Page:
Paula Vogel began writing "The Baltimore Waltz" in 1989 as a sister's remembrance of her brother Carl, who died of AIDS in the 1980s. The show premiered at the Magic Theatre in 1992. On top of being a memoir to her brother, it is also a farcical, magical-realism look at the medical snakepit of those early days of AIDS research.
The show is directed by Jonathan Moscone, but it does not have the power in 2017 that it had in in 1992. The 1980s and 1990s, the dreaded Baby Days of AIDS when fear was the dominant emotion, have become the 2000 Teens when people with money and access to AIDS drug-cocktails no longer need succumb to this disease. Yes. thousands still suffer and die around the globe, but this story is about middle-class Americans from Baltimore. So for it to work on a visceral level we need to be involved with the characters in the story. Sadly, with all the high-jinks and reversals of roles, plus the unfortunate decision to speak to the audience as if it is 2017 (example: in the above photo, Lauren English (center) says, "Where am I, in an HMO?") we have far less emotional stake in the lives of our characters. Certainly less than we may have had in 1992.
Lauren English plays Anna, Patrick Alparone her brother Carl and Greg Jackson all the other roles. Jackson is terrific in the same way he was playing the multiple roles in "A Gentleman's Guide to Love and Marriage," English uses evocative facial expressions to display her many internal struggles and Alparone is an excellent actor but he is also straight-jacketed by the audience's realization right off the bat that these characters are only pretending.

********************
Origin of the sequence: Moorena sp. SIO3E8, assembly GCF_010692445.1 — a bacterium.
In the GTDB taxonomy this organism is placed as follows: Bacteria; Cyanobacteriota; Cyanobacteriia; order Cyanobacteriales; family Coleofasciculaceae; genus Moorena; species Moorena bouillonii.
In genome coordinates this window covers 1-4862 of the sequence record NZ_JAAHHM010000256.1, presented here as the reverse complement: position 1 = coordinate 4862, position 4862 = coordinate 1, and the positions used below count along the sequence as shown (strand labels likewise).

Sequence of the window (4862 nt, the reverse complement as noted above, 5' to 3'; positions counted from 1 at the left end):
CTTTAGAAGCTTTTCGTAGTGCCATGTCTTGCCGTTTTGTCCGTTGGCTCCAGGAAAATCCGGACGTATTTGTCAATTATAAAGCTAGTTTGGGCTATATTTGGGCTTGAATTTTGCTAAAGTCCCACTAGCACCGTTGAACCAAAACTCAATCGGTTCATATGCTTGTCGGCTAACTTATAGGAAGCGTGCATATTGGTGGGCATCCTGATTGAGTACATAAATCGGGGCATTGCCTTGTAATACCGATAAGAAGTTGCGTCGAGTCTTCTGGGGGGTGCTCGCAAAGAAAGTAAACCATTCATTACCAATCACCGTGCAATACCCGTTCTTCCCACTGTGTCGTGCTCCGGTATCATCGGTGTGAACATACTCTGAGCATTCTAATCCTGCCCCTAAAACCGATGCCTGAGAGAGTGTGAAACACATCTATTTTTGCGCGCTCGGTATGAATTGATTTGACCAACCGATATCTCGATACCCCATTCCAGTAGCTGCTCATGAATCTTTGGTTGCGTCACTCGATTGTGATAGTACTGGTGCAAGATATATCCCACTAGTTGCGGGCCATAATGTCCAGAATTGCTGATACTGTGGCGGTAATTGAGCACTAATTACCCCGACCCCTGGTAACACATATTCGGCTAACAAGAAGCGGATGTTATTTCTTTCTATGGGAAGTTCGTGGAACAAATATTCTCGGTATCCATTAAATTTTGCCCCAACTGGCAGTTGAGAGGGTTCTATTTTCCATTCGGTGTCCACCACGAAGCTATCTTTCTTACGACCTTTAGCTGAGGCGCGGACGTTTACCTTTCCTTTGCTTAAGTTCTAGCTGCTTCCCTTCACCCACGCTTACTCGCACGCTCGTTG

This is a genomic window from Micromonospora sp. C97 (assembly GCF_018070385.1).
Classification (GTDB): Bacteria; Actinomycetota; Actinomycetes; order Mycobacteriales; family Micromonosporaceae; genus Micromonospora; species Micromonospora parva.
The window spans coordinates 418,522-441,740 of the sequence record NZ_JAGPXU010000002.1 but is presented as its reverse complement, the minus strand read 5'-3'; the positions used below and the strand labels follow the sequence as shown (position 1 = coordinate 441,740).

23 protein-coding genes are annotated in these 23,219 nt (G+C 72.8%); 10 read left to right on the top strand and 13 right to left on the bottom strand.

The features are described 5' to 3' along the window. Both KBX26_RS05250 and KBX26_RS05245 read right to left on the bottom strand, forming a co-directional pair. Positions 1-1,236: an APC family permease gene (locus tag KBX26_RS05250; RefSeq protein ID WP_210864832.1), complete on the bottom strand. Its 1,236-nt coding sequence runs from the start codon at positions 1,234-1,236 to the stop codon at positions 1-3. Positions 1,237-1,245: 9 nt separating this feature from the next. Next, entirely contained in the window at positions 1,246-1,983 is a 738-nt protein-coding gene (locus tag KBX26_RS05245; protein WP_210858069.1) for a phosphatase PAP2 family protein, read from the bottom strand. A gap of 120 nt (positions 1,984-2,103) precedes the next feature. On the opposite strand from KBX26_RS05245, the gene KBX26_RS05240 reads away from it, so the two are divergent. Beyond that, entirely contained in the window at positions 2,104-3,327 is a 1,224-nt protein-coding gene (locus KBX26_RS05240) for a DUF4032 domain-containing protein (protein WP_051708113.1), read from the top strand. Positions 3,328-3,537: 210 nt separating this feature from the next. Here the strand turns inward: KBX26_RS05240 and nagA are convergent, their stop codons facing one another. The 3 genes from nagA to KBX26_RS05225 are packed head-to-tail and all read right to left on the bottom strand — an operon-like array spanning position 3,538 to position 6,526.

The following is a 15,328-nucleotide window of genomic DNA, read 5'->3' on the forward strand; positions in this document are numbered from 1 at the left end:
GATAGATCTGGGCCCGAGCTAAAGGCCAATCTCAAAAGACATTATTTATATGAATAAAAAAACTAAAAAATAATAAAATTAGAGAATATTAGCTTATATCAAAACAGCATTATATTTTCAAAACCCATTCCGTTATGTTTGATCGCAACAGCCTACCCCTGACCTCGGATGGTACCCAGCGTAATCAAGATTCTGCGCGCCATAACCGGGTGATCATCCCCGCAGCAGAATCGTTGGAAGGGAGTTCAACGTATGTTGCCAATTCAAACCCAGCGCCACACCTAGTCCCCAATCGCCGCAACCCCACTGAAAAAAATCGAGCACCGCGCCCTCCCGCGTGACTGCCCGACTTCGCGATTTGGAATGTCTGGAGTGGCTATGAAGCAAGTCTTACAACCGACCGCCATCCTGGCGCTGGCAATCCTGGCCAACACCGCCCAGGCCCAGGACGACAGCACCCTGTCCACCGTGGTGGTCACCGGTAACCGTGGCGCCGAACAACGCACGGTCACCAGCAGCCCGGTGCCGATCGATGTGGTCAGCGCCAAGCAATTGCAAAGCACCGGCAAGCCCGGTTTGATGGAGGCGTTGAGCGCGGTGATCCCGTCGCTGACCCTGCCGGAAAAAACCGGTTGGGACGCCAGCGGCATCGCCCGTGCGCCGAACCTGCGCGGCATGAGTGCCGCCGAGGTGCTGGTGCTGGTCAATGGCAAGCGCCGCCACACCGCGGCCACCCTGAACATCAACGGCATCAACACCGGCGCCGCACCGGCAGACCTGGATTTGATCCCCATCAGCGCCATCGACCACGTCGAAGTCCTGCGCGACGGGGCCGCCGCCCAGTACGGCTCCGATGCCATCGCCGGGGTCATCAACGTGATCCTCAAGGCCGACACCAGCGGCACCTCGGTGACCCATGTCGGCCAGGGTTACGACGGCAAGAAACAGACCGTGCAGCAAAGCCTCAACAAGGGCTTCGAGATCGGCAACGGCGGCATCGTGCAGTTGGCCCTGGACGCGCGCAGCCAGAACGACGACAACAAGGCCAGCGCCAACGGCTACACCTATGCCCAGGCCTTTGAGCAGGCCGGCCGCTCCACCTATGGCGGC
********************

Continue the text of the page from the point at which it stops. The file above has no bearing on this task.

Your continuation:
There are symbols spread throughout the show (such as the rather inexplicable stuffed rabbit) that will resonate with many in the audience. But inconsistencies make these signals confusing -- why did Carl have to hand the rabbit to Anna when they are going through customs? We figured there was some kind of metal inside it, but perhaps that is because we are watching this show twenty-five years after its premiere.
And what is with the Nazi-era black-gloved hand of the Austrian doctor? Does anybody really think this stuff is funny any more?
RATINGS: ☼ ☼
Paula Vogel wrote a moving theatrical epitaph to her brother twenty-five years ago that still carries a lot of angst with it. Missing those who have gone before us never goes out of style.
"The Baltimore Waltz"
The Magic Theatre
Fort Mason, Building D
Buchanan at Bay, San Francisco
Through April 16